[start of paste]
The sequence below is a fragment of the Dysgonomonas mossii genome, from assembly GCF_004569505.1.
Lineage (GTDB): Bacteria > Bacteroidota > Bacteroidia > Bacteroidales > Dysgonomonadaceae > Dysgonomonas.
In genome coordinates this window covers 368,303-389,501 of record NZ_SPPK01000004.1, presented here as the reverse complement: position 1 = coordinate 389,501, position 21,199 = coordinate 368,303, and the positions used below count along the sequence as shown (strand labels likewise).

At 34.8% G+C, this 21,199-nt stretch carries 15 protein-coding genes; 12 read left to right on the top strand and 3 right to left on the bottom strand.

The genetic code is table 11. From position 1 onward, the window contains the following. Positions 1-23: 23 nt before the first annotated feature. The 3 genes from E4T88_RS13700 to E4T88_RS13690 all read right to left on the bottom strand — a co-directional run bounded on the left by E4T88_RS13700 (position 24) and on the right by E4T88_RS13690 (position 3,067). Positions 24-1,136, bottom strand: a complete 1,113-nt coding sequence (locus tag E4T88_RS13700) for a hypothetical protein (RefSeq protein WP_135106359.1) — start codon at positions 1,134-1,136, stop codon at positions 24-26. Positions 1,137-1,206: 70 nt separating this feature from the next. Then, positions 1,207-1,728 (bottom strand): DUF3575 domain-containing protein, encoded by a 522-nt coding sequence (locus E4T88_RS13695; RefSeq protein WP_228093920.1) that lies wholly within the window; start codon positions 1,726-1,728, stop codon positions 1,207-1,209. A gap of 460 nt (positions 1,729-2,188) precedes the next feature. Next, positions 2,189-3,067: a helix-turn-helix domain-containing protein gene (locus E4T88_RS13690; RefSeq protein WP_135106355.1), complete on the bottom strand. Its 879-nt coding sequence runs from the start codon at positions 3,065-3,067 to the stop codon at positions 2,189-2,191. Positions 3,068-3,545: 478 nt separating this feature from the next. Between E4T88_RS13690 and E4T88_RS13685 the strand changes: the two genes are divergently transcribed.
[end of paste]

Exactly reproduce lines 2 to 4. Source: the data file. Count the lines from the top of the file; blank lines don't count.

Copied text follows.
Lineage (GTDB): Bacteria > Bacteroidota > Bacteroidia > Bacteroidales > Dysgonomonadaceae > Dysgonomonas.
In genome coordinates this window covers 368,303-389,501 of record NZ_SPPK01000004.1, presented here as the reverse complement: position 1 = coordinate 389,501, position 21,199 = coordinate 368,303, and the positions used below count along the sequence as shown (strand labels likewise).

At 34.8% G+C, this 21,199-nt stretch carries 15 protein-coding genes; 12 read left to right on the top strand and 3 right to left on the bottom strand.